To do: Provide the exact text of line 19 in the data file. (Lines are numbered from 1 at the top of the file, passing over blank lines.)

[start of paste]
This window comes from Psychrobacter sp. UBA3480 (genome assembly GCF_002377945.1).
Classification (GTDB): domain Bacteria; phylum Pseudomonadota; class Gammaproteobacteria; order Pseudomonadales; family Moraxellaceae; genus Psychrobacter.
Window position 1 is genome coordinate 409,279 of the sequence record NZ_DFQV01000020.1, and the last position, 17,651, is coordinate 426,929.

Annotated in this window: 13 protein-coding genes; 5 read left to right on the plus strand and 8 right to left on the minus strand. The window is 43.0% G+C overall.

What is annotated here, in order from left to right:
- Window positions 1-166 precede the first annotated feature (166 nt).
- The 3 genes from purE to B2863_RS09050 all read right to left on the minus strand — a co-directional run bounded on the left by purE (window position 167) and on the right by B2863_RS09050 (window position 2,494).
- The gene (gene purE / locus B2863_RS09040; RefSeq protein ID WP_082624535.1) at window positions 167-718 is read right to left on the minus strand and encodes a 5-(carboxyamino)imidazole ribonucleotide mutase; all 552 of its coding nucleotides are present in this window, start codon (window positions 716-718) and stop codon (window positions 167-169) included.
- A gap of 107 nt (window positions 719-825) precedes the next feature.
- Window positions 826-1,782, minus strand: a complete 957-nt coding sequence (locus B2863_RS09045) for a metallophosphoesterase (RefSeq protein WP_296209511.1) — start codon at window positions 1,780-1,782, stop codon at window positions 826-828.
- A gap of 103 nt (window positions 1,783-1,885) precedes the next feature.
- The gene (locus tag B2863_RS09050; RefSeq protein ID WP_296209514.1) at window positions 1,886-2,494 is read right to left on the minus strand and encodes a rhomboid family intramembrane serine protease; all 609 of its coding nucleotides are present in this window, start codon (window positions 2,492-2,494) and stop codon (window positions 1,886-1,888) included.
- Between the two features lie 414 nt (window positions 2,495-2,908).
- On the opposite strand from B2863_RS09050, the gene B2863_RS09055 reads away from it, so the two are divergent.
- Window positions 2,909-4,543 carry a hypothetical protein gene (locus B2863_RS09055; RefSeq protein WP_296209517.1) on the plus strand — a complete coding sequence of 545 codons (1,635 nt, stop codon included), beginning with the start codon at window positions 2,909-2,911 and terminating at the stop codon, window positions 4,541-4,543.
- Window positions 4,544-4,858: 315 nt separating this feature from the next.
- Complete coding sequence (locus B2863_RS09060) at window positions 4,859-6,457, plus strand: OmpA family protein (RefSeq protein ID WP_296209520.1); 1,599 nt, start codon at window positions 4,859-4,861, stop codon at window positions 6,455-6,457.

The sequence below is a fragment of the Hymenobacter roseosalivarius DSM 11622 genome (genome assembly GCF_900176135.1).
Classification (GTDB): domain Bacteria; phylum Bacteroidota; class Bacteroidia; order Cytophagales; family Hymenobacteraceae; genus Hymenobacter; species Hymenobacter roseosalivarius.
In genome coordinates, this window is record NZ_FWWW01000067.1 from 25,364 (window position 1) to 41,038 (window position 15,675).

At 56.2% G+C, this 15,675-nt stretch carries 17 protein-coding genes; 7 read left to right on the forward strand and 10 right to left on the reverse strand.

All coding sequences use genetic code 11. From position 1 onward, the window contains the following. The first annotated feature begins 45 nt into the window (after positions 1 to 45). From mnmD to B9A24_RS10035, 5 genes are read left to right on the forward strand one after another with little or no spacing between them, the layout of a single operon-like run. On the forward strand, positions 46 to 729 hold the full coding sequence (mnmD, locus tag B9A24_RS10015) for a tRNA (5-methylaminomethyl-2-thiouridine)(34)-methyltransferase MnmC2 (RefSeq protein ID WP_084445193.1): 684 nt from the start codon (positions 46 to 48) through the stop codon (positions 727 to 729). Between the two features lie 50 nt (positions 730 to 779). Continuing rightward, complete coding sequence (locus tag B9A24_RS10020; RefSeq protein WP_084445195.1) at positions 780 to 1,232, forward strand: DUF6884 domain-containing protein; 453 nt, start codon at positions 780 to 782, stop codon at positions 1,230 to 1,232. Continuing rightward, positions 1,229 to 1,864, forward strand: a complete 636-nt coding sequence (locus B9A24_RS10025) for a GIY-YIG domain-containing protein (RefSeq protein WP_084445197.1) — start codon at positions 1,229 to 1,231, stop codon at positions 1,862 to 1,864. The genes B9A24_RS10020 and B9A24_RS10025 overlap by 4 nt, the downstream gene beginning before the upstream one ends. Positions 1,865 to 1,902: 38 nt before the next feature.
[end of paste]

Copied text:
Classification (GTDB): domain Bacteria; phylum Bacteroidota; class Bacteroidia; order Cytophagales; family Hymenobacteraceae; genus Hymenobacter; species Hymenobacter roseosalivarius.